• Thank you sharing your patriotic wisdom. There is much to ponder in this beautifully written post. What I see as the essence of many of our current problems is stated by this one of your thoughts. “I myself worry more about freedom constrained by our own biases than by foreign powers.”

  • Thank you for your post. If you have not yet been to Philadelphia, please go – Independence Hall literally brought me to tears. And may I insert one small correction? Your picture in the Supreme Court is in the courtroom; the chambers are the judges’ private offices.

  • Thank you. I really enjoyed reading this. I’m glad, but not surprised, of course, that you found so much on which to reflect.

    Sadly, with regard to political rhetoric, these Yeats lines have been running through my mind frequently these past few years–“The best lack all intensity, while the worst/Are full of passionate conviction.”

    You remind us that there are a lot of genuinely good public servants, in both parties, who are sincerely interested in doing the right thing. It’s a comforting thought.

  • This is a gorgeous post. I am sure Senator Simpson was very pleased by your words. Even when living in D.C., I was always very humbled by a walk through the monuments. Glad you enjoyed your trip.

  • Lisa, thank you for this beautiful reflection. I know what you mean about the architecture representing the founding ideas. It is intoxicating. I think that’s part of the reason the Vietnam Memorial is so moving. It’s architecture contrasts, as did the war experience itself in creating a negative space against those ideas. Or so it seemed, for so many. The memorial honors memory without glossing over sacrfice.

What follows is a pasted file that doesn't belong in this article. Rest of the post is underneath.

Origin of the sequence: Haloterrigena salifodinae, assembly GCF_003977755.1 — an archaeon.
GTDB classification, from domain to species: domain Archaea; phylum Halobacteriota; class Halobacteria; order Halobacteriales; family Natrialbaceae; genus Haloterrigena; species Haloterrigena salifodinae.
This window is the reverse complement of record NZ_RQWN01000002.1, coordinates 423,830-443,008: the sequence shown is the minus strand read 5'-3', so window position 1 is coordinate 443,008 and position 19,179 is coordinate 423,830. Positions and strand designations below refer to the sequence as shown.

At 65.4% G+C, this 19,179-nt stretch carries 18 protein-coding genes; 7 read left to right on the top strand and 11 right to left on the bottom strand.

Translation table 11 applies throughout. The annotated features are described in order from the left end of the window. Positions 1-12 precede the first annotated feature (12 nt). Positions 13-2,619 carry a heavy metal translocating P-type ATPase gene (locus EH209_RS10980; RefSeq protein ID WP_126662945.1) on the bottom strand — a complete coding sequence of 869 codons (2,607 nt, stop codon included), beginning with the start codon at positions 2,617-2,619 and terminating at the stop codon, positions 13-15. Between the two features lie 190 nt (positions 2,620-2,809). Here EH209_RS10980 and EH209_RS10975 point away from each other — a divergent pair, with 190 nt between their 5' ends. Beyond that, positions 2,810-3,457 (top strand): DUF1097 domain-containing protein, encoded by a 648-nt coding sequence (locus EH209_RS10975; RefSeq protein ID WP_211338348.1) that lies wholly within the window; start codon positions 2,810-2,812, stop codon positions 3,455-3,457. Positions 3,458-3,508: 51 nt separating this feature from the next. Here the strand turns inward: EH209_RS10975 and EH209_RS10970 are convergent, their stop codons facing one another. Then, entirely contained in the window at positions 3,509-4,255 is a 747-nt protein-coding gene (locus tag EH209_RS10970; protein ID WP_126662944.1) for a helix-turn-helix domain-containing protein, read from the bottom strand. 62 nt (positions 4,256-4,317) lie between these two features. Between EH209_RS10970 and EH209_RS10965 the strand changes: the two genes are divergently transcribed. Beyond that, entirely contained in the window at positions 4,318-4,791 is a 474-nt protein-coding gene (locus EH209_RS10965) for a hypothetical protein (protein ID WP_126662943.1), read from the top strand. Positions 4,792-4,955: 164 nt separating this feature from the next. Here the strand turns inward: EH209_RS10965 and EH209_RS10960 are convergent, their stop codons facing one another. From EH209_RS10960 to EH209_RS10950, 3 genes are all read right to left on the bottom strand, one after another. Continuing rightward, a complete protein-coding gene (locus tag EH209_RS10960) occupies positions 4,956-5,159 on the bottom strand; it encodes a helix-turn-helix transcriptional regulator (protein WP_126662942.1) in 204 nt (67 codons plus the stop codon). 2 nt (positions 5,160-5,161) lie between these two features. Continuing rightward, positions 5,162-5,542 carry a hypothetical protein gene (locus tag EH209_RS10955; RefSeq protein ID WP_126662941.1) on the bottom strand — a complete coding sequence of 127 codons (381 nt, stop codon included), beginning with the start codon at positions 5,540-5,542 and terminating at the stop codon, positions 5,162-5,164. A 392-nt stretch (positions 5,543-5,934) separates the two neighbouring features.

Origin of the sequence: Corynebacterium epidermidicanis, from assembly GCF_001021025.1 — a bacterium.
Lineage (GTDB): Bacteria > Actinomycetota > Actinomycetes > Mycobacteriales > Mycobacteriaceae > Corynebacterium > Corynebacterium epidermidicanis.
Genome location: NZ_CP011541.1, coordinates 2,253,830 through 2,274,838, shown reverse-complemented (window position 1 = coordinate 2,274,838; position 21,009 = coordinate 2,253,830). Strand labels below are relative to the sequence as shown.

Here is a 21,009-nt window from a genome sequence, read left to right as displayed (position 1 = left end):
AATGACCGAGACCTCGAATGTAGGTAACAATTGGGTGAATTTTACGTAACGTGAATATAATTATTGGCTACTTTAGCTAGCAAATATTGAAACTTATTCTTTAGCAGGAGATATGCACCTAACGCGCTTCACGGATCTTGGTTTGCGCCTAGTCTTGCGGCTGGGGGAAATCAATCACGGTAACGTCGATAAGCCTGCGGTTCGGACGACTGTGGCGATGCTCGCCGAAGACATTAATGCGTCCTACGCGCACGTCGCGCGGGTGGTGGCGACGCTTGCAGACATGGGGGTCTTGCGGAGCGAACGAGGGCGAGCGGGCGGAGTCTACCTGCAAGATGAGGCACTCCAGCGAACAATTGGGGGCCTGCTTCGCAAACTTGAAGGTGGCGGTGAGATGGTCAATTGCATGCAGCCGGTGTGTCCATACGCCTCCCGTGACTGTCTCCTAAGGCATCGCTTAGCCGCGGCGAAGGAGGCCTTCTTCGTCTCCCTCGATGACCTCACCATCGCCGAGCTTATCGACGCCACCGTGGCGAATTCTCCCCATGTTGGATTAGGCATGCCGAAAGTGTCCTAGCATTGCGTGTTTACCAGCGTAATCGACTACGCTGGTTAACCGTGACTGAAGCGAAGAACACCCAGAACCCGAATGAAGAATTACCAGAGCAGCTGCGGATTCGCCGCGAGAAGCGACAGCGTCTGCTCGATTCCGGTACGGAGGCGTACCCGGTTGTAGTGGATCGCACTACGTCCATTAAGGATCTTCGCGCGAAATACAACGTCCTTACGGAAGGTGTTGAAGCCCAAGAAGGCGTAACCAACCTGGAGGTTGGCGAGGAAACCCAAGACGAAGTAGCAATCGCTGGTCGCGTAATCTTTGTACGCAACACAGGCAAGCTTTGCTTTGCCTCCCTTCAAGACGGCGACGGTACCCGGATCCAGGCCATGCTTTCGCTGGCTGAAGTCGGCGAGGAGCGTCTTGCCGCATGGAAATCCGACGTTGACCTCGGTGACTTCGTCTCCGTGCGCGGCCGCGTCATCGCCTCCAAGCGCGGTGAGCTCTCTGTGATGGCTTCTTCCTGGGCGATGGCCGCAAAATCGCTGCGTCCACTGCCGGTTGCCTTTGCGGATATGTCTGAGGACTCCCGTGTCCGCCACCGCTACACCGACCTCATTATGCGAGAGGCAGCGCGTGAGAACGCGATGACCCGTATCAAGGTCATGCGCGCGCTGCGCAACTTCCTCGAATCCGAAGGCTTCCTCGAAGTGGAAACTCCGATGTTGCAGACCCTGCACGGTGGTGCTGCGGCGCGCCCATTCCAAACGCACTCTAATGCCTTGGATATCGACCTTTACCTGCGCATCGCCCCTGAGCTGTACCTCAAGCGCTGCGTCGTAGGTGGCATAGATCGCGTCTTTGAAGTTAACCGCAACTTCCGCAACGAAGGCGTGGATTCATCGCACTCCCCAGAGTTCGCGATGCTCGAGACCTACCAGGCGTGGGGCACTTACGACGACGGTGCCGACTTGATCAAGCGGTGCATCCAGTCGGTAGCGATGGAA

I am not a Republican either but Senator Simpson is one of my favorite senators. I am happy you thanked him, happy for you but happy for me too. I want people like him to know that there are people like us.

    It saddens me that we have veered so far off the track envisioned by those like-minded founders. Like you, I can’t help having hope.

  • Hopeful. I love hopeful.

  • such a fabulous recap and tribute to d.c.!

  • I hearted you long ago for being classy, witty, yet humble. I hearted you again when you wrote about your adventures in India, a country I lived in for five years and still think of fondly. You just got hearted again – big time1 – for being a lifelong Democrat, like me, who embraces everyone who serves, no matter their affiliation:)
    Could you possibly rock more? I’m sure you’ll find ways to!

  • What a lovely bouquet you handed the Senator! The grandeur, effort, power and poetry in DC are all present in your words.

    When I read ‘architect” as a verb, I respond to it like fingernail on blackboard. Yet “to pen” sounds fine. Weird, huh? There’s another bias.

  • Love this post!!!!! So happy you saw the 1st ladies’ frocks and the Hope diamond and that superior tanzanite. You are living the dream. So sad that the USA started with all these high ideals then ended up with something so different. Off to bake me some bread xx